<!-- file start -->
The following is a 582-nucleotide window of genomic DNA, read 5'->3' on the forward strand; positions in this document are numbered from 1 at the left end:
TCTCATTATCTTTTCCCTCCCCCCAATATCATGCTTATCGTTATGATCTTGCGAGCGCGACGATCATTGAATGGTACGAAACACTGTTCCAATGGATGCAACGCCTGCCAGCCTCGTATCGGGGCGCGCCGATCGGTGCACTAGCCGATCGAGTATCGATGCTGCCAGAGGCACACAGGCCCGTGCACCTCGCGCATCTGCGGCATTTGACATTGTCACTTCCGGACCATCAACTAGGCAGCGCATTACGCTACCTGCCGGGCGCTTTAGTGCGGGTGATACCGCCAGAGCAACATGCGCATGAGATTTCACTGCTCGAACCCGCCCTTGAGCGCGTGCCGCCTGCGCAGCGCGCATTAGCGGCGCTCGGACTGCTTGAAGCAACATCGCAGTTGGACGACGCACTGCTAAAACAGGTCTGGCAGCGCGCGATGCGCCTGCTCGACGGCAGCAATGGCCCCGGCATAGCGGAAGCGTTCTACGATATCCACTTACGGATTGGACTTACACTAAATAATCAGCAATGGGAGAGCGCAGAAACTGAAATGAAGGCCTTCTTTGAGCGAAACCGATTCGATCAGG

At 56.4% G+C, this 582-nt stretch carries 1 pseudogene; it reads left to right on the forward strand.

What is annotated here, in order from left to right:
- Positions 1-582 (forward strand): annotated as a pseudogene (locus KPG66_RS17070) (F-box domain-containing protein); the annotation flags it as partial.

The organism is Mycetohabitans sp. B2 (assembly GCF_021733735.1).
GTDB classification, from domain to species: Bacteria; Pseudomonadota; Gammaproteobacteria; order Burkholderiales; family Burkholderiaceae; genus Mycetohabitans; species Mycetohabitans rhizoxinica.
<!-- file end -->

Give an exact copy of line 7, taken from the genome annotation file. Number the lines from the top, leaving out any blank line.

GTDB classification, from domain to species: Bacteria; Pseudomonadota; Gammaproteobacteria; order Burkholderiales; family Burkholderiaceae; genus Mycetohabitans; species Mycetohabitans rhizoxinica.